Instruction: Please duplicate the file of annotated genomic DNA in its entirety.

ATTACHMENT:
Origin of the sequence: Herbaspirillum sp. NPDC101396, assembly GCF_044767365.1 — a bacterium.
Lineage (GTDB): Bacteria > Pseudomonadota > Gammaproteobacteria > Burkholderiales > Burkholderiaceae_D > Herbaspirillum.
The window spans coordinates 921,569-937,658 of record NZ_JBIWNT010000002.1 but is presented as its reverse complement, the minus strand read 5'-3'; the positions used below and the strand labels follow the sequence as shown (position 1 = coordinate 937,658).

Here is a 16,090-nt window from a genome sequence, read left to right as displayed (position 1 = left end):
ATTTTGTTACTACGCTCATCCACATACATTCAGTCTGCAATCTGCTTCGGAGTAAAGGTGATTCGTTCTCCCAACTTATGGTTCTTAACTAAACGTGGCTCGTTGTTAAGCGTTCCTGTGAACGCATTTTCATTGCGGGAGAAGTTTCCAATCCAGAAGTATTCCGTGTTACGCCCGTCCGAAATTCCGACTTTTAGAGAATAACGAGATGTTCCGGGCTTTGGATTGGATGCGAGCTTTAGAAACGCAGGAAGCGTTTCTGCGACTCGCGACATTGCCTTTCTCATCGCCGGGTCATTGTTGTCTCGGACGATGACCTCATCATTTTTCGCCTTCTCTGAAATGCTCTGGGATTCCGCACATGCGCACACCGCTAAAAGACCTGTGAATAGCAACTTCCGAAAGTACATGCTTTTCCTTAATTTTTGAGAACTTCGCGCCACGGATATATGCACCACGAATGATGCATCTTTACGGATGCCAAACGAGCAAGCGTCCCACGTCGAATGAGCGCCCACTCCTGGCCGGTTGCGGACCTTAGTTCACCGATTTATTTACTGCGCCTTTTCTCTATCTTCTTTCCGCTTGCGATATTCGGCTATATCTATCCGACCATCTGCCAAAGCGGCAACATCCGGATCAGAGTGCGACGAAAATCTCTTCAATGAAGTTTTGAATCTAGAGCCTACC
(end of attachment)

Origin of the sequence: Herbaspirillum sp. NPDC101396, assembly GCF_044767365.1 — a bacterium.
Lineage (GTDB): Bacteria > Pseudomonadota > Gammaproteobacteria > Burkholderiales > Burkholderiaceae_D > Herbaspirillum.
The window spans coordinates 921,569-937,658 of record NZ_JBIWNT010000002.1 but is presented as its reverse complement, the minus strand read 5'-3'; the positions used below and the strand labels follow the sequence as shown (position 1 = coordinate 937,658).

Here is a 16,090-nt window from a genome sequence, read left to right as displayed (position 1 = left end):
ATTTTGTTACTACGCTCATCCACATACATTCAGTCTGCAATCTGCTTCGGAGTAAAGGTGATTCGTTCTCCCAACTTATGGTTCTTAACTAAACGTGGCTCGTTGTTAAGCGTTCCTGTGAACGCATTTTCATTGCGGGAGAAGTTTCCAATCCAGAAGTATTCCGTGTTACGCCCGTCCGAAATTCCGACTTTTAGAGAATAACGAGATGTTCCGGGCTTTGGATTGGATGCGAGCTTTAGAAACGCAGGAAGCGTTTCTGCGACTCGCGACATTGCCTTTCTCATCGCCGGGTCATTGTTGTCTCGGACGATGACCTCATCATTTTTCGCCTTCTCTGAAATGCTCTGGGATTCCGCACATGCGCACACCGCTAAAAGACCTGTGAATAGCAACTTCCGAAAGTACATGCTTTTCCTTAATTTTTGAGAACTTCGCGCCACGGATATATGCACCACGAATGATGCATCTTTACGGATGCCAAACGAGCAAGCGTCCCACGTCGAATGAGCGCCCACTCCTGGCCGGTTGCGGACCTTAGTTCACCGATTTATTTACTGCGCCTTTTCTCTATCTTCTTTCCGCTTGCGATATTCGGCTATATCTATCCGACCATCTGCCAAAGCGGCAACATCCGGATCAGAGTGCGACGAAAATCTCTTCAATGAAGTTTTGAATCTAGAGCCTACC